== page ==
When types of violations were looked at, there were a higher number of incidents related to repressive, legal, institutional and policy changes prior to the curfew. During the curfew, the number of physical attacks, arrests, verbal threats and hate speech related incidents have increased.
Type of violation
|Hacking and blocking of social media profiles and pages||2||4%||1||2%||3||3%|
|Questioning by military or police||4||7%||1||2%||5||5%|
|Visits, inspection and questioning at residence/NGOs||1||2%||3||7%||4||4%|
|Repressive legal, institutional and policy changes||19||35%||2||5%||21||22%|
Table 2: Types of violations
* Two persons were killed during the Anuradhapura prison shooting incident. However, it was considered as a single incident.
When geographical areas of the incidents are considered, there is a significant difference between before the curfew and during the curfew. Before curfew many incidents were reported from Colombo district in the Western Province and Northern and Eastern Provinces. In addition, there were many incidents which were policy/legal or institutional actions applicable throughout the country, which come under the ‘not applicable’ category.
During the curfew period, 49% of incidents were reported from districts outside Western Province and Northern, and Eastern provinces. There is no significant difference between incidents reported before curfew and during curfew in the Northern and Eastern Provinces. 22% incidents were reported before, 20% incidents reported during the curfew. However, this is a significant difference, when we compare this trend with January 2020, and year 2019. Usually 32%-52% (38% of incidents in average) were reported from the North and East provinces since January 2019 until January 2020.
|Gampaha and Kalutara||2||4%||1||2%||3||3%|
|North and East||12||22%||8||20%||20||21%|
Table 3: Geographical location
When looked at the types of victims, 23% of the total incidents were about repression of government officers. While in the pre curfew situation, this largely included influences and threats by politicians and others, in the curfew situation this was largely related to alleged irregularities of government allowance provided to vulnerable persons. Repression of journalists (17%) seemed to be the second major pattern, this was a pattern which continued for several months. When looking at other categories, 11% was about civil society activists, while 8% were about protesters. There were 31% of other incidents.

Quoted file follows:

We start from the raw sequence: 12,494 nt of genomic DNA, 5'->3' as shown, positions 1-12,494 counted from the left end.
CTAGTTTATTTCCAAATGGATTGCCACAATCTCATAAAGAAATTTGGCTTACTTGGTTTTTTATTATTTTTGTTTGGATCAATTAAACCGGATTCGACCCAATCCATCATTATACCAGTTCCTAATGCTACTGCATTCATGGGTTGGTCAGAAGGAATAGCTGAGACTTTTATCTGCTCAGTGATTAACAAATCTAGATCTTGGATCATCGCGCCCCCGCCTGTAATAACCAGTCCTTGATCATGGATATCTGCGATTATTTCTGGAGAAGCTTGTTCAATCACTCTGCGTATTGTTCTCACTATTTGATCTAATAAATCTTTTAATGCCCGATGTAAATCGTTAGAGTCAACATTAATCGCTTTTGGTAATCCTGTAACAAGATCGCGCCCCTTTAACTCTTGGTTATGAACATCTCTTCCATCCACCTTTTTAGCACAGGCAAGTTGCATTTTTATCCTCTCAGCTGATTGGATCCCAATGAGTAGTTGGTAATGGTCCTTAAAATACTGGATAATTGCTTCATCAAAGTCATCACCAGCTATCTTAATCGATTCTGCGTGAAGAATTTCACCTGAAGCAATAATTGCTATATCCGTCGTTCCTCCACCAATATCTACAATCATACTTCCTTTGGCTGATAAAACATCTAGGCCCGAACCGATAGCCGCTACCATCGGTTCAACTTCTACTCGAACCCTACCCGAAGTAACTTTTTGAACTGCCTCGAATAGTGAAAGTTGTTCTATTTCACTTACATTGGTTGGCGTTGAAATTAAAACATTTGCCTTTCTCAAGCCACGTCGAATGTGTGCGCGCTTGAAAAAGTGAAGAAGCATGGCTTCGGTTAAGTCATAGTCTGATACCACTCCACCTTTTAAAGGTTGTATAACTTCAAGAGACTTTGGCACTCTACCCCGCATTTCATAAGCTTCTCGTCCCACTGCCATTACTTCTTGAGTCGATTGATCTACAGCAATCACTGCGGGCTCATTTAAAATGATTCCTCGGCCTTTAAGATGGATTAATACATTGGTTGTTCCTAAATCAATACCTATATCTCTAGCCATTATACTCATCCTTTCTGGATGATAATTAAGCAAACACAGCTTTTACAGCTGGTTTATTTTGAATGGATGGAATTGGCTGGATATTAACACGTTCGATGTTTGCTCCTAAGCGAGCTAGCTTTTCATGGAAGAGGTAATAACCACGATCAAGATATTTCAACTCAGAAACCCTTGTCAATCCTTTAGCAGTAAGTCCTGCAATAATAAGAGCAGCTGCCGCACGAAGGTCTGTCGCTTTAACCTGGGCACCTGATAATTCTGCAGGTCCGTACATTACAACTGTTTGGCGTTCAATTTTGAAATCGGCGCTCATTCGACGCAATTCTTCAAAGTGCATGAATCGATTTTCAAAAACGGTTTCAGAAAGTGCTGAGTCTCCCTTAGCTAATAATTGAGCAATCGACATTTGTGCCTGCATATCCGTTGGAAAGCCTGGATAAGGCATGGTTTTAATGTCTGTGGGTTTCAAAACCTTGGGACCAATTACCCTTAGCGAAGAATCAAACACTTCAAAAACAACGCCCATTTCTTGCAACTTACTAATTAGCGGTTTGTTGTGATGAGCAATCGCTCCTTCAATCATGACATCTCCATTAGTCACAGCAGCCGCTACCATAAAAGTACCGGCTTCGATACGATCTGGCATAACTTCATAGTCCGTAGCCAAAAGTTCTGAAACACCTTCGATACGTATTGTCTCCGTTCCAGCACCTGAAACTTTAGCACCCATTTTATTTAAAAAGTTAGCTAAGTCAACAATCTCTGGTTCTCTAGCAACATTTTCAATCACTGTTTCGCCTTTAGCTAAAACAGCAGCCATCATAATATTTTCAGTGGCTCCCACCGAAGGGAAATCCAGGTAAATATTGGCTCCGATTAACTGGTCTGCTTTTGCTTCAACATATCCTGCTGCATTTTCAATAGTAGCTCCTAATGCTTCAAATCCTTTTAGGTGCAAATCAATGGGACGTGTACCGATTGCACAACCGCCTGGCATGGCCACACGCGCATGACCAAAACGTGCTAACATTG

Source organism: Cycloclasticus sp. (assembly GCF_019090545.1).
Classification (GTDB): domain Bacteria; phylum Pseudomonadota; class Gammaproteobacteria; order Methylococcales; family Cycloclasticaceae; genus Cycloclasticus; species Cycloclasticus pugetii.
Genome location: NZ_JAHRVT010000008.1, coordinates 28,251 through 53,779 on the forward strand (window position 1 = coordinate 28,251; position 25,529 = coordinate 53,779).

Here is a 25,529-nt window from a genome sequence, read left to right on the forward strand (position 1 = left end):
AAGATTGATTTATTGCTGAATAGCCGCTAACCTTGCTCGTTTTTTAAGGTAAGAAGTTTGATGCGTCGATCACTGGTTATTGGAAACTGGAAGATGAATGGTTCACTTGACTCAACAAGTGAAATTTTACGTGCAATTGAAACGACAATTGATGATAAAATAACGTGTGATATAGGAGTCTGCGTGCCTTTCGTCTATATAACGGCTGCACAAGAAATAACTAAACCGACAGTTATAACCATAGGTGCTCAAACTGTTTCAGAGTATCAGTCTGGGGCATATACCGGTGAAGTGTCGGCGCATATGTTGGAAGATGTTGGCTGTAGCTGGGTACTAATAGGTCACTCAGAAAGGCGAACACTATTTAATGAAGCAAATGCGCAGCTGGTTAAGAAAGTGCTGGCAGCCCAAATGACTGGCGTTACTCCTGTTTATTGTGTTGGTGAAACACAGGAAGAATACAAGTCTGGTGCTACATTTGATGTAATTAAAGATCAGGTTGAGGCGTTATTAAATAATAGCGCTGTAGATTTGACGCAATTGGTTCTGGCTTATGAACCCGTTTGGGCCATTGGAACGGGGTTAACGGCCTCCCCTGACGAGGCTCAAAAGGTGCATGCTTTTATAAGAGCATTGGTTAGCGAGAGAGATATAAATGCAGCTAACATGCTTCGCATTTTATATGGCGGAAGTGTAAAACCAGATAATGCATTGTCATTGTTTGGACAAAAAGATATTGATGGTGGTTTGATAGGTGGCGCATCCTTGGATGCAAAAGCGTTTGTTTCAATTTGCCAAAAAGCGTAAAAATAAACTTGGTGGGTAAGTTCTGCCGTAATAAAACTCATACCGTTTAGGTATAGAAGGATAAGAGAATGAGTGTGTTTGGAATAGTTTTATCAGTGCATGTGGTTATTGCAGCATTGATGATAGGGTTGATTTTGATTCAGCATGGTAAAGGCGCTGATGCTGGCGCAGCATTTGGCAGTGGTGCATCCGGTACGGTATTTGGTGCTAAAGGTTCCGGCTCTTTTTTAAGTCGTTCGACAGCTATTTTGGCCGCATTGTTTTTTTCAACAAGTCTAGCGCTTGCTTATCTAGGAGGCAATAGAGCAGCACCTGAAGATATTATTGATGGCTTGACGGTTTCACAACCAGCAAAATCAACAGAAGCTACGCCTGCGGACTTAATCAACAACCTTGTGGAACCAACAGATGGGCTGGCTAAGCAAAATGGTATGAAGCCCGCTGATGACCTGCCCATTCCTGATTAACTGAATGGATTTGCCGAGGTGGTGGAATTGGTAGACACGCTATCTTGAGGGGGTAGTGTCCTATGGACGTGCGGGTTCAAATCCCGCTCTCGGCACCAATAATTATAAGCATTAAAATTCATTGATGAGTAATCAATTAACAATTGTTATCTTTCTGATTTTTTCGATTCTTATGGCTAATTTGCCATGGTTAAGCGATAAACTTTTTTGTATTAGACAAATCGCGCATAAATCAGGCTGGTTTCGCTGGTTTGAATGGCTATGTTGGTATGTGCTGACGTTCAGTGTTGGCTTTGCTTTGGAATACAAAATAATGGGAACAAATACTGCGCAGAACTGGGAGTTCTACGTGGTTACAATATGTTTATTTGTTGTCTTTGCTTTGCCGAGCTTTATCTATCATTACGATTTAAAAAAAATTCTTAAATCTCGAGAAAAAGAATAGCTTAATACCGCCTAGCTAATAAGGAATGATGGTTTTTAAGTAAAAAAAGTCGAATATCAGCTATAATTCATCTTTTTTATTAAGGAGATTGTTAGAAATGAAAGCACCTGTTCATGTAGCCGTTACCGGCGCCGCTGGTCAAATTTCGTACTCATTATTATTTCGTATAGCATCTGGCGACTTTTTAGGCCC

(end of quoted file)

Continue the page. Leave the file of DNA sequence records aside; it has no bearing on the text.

Category of Victims
|Civil Society Activists||6||11%||4||10%||10||11%|
Table 4: Type of victims
When the gender of the victims was considered, 15% of total incidents were related to women. There was no significant difference before the curfew and during curfew. However when it comes to men, 28% of incidents before the curfew and 63% of incidents during the curfew, were related to men. There is a significant increase in the number of men as victims. It is to be noted that more incidents before the curfew were legal, policy and institutional actions and therefore 50% incidents were categorized as gender was inapplicable. The number of such incidents have dramatically reduced during the curfew period.
Gender of the victims
Table 5: Gender of the victim
In 29% of the total incidents, alleged perpetrators were either Police or military. In 20% of incidents before the curfew and 5% during the curfew, alleged perpetrators were other government officers. This could be due to the fact that the majority of the regular government and other offices were closed down during the curfew period. In 15% of the total incidents, alleged perpetrators were politicians. Also in 15% of incidents during the curfew (6% of total incidents), alleged perpetrators were villagers. These were mainly incidents in which government officers were assaulted by villagers over irregularities occurred in the distribution of 5000 LKR government allowance during covid19. In 8% of the total incidents alleged perpetrators were business persons.
Alleged perpetrator/ responsible persons
|Military and Police||14||26%||14||34%||28||29%|
|Government and officers||11||20%||2||5%||13||14%|
Table 6: Alleged Perpetrator or the responsible party to the incident
Detailed report includes
- Executive Summary
- Major incidents and trends related to dissent
- Repression of journalists
- Repression of freedom of assembly
- Arrests related to facebook posts, threats and risks online
- Legal and policy changes, problematic appointments, and undue influences on the judiciary
- Repression against government officers
- Other incidents
- Updates on previous legal cases related to dissent
- Statistical Analysis
- List of incidents related to dissent from 1st February 2020 –30thApril 2020